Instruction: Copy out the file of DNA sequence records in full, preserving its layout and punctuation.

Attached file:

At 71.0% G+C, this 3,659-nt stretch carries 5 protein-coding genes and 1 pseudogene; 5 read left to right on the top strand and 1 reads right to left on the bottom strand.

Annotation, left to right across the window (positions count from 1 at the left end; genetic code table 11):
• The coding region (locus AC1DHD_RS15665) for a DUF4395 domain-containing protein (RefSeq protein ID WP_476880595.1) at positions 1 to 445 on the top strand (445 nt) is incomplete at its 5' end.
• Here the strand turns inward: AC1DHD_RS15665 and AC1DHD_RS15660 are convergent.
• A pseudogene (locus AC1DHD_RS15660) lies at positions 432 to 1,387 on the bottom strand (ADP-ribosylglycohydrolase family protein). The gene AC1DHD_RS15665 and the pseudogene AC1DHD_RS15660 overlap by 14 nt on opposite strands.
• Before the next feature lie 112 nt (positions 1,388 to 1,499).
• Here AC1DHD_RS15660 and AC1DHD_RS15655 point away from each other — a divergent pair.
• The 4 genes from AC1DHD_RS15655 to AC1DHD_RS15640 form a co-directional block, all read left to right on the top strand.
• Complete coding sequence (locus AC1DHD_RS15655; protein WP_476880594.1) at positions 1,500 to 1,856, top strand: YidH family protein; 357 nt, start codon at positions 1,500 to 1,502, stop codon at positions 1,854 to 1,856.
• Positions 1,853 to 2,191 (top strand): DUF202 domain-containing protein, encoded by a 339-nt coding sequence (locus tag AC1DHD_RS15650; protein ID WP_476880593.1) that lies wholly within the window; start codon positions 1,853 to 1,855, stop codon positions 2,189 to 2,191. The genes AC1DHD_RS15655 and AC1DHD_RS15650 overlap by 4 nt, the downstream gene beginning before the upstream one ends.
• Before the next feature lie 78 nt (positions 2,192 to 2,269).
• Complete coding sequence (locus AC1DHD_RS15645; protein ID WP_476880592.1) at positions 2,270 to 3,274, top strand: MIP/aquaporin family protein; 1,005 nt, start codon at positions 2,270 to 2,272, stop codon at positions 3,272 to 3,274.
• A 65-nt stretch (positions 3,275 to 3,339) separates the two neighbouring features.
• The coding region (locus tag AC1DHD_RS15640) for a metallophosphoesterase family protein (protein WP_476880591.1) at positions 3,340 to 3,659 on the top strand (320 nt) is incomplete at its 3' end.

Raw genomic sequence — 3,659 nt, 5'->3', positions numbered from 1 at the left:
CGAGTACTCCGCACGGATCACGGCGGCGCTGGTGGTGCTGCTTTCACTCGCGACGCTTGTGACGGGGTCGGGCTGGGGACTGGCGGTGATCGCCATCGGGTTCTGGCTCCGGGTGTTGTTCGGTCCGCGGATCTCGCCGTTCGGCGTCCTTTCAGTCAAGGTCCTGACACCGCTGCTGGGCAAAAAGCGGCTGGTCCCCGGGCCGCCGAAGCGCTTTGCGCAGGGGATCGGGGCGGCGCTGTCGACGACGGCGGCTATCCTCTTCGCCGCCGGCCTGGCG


At 71.0% G+C, this 3,659-nt stretch carries 5 protein-coding genes and 1 pseudogene; 5 read left to right on the top strand and 1 reads right to left on the bottom strand.

Annotation, left to right across the window (positions count from 1 at the left end; genetic code table 11):
• The coding region (locus AC1DHD_RS15665) for a DUF4395 domain-containing protein (RefSeq protein ID WP_476880595.1) at positions 1 to 445 on the top strand (445 nt) is incomplete at its 5' end.
• Here the strand turns inward: AC1DHD_RS15665 and AC1DHD_RS15660 are convergent.
• A pseudogene (locus AC1DHD_RS15660) lies at positions 432 to 1,387 on the bottom strand (ADP-ribosylglycohydrolase family protein). The gene AC1DHD_RS15665 and the pseudogene AC1DHD_RS15660 overlap by 14 nt on opposite strands.
• Before the next feature lie 112 nt (positions 1,388 to 1,499).
• Here AC1DHD_RS15660 and AC1DHD_RS15655 point away from each other — a divergent pair.
• The 4 genes from AC1DHD_RS15655 to AC1DHD_RS15640 form a co-directional block, all read left to right on the top strand.
• Complete coding sequence (locus AC1DHD_RS15655; protein WP_476880594.1) at positions 1,500 to 1,856, top strand: YidH family protein; 357 nt, start codon at positions 1,500 to 1,502, stop codon at positions 1,854 to 1,856.
• Positions 1,853 to 2,191 (top strand): DUF202 domain-containing protein, encoded by a 339-nt coding sequence (locus tag AC1DHD_RS15650; protein ID WP_476880593.1) that lies wholly within the window; start codon positions 1,853 to 1,855, stop codon positions 2,189 to 2,191. The genes AC1DHD_RS15655 and AC1DHD_RS15650 overlap by 4 nt, the downstream gene beginning before the upstream one ends.
• Before the next feature lie 78 nt (positions 2,192 to 2,269).
• Complete coding sequence (locus AC1DHD_RS15645; protein ID WP_476880592.1) at positions 2,270 to 3,274, top strand: MIP/aquaporin family protein; 1,005 nt, start codon at positions 2,270 to 2,272, stop codon at positions 3,272 to 3,274.
• A 65-nt stretch (positions 3,275 to 3,339) separates the two neighbouring features.
• The coding region (locus tag AC1DHD_RS15640) for a metallophosphoesterase family protein (protein WP_476880591.1) at positions 3,340 to 3,659 on the top strand (320 nt) is incomplete at its 3' end.

Raw genomic sequence — 3,659 nt, 5'->3', positions numbered from 1 at the left:
CGAGTACTCCGCACGGATCACGGCGGCGCTGGTGGTGCTGCTTTCACTCGCGACGCTTGTGACGGGGTCGGGCTGGGGACTGGCGGTGATCGCCATCGGGTTCTGGCTCCGGGTGTTGTTCGGTCCGCGGATCTCGCCGTTCGGCGTCCTTTCAGTCAAGGTCCTGACACCGCTGCTGGGCAAAAAGCGGCTGGTCCCCGGGCCGCCGAAGCGCTTTGCGCAGGGGATCGGGGCGGCGCTGTCGACGACGGCGGCTATCCTCTTCGCCGCCGGCCTGGCG